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Will a lymphangioma eventually grow smaller and go away on its own

A 43-year-old member asked:
Dr. Cornelia Franz
Specializes in Pediatrics
Not likely: The information i found indicates they tend to not be bothersome but does not indicate they involute and resolve on their own. The definitive treatmen ... Read More
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A 54-year-old member asked:
Dr. Thomas Wright
28 years experience Phlebology
Not usually: Many infantile hemangioma go away but lymphangiomas usually require treatment sometimes surgical for resolution. It is important that the diagnosis an ... Read More
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A 43-year-old member asked:
Dr. Myron Arlen
63 years experience Surgical Oncology
Sclerosing agents: Traditionally, surgical removal of lymphangioma has been the first treatment modality to be attempted. This approach has been on occasion, associate ... Read More
A 56-year-old member asked:
Dr. Trent Proffitt
23 years experience Vascular Surgery
Depends: Surgical resection or possible embolization or ablation using a scope if they can get to it. Using catheter-based intervention such as embolization i ... Read More
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A 55-year-old member asked:
Dr. James Sidman
39 years experience Pediatric ENT and Head and Neck Surgery
Benign tumor: Lymphangioma is a collection of lymph vessels that carry blister fluid. No one knows why they form, or suddenly grow.
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A 56-year-old member asked:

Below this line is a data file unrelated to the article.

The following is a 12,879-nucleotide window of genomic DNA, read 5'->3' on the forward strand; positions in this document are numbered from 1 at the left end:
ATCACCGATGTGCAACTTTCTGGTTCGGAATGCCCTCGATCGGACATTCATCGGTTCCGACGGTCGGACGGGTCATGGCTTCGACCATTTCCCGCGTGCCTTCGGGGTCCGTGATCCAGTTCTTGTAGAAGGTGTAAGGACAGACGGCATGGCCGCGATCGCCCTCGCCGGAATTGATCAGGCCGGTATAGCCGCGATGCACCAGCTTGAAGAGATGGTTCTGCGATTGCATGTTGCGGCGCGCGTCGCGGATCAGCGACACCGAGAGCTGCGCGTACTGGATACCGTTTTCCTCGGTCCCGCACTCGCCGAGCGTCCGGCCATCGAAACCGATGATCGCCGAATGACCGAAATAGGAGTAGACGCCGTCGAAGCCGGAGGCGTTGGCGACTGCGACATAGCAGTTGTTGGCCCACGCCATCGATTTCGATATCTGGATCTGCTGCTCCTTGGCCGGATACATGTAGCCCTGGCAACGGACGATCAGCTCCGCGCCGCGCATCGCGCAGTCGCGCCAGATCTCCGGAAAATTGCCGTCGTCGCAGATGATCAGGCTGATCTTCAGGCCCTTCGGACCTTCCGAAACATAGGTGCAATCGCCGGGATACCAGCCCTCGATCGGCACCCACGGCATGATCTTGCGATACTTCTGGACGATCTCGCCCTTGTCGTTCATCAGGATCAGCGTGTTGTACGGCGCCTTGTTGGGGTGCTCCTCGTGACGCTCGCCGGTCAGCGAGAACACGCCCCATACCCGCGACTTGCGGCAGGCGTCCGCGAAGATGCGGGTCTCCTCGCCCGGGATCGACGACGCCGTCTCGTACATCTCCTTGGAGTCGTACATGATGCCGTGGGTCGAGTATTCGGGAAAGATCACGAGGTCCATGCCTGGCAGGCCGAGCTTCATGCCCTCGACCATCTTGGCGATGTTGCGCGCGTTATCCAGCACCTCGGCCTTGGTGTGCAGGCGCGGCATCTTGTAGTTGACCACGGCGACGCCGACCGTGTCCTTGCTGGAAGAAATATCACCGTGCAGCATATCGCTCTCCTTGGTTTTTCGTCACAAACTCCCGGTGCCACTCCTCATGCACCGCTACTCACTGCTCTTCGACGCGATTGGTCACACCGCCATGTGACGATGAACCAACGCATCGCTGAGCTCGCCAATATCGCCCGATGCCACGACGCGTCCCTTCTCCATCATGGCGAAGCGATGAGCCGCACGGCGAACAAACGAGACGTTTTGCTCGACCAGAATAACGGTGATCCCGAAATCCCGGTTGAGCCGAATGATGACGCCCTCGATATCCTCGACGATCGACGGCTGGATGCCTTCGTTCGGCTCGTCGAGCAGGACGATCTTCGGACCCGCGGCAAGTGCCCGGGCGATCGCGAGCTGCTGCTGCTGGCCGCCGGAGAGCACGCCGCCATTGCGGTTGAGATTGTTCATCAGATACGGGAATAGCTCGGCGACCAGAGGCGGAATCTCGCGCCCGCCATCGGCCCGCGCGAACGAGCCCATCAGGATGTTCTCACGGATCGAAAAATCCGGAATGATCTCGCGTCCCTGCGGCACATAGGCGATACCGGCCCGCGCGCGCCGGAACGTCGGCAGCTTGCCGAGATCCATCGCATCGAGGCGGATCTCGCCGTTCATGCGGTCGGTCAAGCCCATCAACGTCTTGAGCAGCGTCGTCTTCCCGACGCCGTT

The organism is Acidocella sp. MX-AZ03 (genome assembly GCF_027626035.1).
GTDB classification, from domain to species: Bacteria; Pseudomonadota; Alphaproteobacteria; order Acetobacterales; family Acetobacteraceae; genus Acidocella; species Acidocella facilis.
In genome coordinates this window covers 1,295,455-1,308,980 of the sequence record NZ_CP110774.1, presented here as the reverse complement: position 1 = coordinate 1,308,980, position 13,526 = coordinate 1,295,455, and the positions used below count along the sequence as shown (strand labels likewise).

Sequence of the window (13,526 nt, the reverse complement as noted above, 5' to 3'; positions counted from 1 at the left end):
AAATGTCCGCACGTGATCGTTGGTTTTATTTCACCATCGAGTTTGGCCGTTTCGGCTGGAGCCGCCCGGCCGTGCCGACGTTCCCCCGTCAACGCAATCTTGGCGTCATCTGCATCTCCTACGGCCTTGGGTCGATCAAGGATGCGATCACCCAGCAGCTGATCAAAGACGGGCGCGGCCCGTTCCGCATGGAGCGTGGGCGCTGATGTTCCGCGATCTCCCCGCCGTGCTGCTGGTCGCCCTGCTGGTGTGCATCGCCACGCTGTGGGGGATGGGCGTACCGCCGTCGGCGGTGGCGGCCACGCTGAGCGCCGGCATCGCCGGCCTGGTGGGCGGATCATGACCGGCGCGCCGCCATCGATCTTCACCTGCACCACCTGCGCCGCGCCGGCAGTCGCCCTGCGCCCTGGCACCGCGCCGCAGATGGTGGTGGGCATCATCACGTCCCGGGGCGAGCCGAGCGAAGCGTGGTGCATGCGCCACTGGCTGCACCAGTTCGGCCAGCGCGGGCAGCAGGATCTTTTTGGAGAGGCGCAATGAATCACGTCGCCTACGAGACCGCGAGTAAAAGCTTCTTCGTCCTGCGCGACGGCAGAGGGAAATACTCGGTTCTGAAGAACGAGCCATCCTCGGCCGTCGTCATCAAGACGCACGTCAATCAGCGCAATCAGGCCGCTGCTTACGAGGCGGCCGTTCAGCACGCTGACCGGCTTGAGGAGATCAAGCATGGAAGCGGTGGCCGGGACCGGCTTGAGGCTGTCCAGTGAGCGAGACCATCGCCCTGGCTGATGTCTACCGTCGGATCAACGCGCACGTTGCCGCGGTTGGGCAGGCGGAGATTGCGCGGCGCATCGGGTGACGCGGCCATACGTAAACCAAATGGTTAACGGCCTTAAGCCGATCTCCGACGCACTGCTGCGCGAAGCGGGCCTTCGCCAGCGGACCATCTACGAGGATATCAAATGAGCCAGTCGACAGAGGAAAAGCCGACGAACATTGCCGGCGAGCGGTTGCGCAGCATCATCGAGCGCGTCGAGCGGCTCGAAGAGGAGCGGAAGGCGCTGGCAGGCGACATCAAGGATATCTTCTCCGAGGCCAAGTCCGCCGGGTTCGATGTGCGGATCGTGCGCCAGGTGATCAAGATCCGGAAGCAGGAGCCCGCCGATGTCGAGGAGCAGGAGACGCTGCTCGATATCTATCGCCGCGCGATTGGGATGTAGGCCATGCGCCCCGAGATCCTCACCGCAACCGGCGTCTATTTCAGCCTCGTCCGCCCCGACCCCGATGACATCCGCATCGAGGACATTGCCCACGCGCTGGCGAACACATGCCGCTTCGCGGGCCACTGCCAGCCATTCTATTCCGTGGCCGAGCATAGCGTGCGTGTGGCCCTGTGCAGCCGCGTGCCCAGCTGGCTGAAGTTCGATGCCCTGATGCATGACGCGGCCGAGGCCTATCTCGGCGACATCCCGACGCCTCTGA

Dr. John Ebner
17 years experience Dermatology
It's possible. : They are not usually painful. However, depending on the location and if they are ulcerating or draining, they could potentially cause discomfort.
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A 48-year-old member asked:
Dr. Jeb Teichman
37 years experience Pediatrics
CT scan: Ct scan or possibly mri. Ultrasoind can be used as well but won't give you as accurate view of the anatomy involved.
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A 45-year-old member asked:
Dr. Kirk Charles
21 years experience Vascular Surgery
Pressure: buildup of pressure can lead to bulging of vessels and pain. Certainly any nerve involvement will lead to pain syndromes. See a specialist for treatme ... Read More
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A 44-year-old member asked:
Dr. James Ferguson
45 years experience Pediatrics
Sporadic problem: After reviewing the federal nih directory of rare disorders & other resources it is evident no new data has surfaced on this problem. Lymphangioma aka ... Read More
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A 48-year-old member asked:
Dr. Scott Diede
28 years experience Pediatric Hematology and Oncology
No.: Lymphangiomas are a congenital malformation and are not caused by an infectious agent, thus they cannot be spread from person-to-person.

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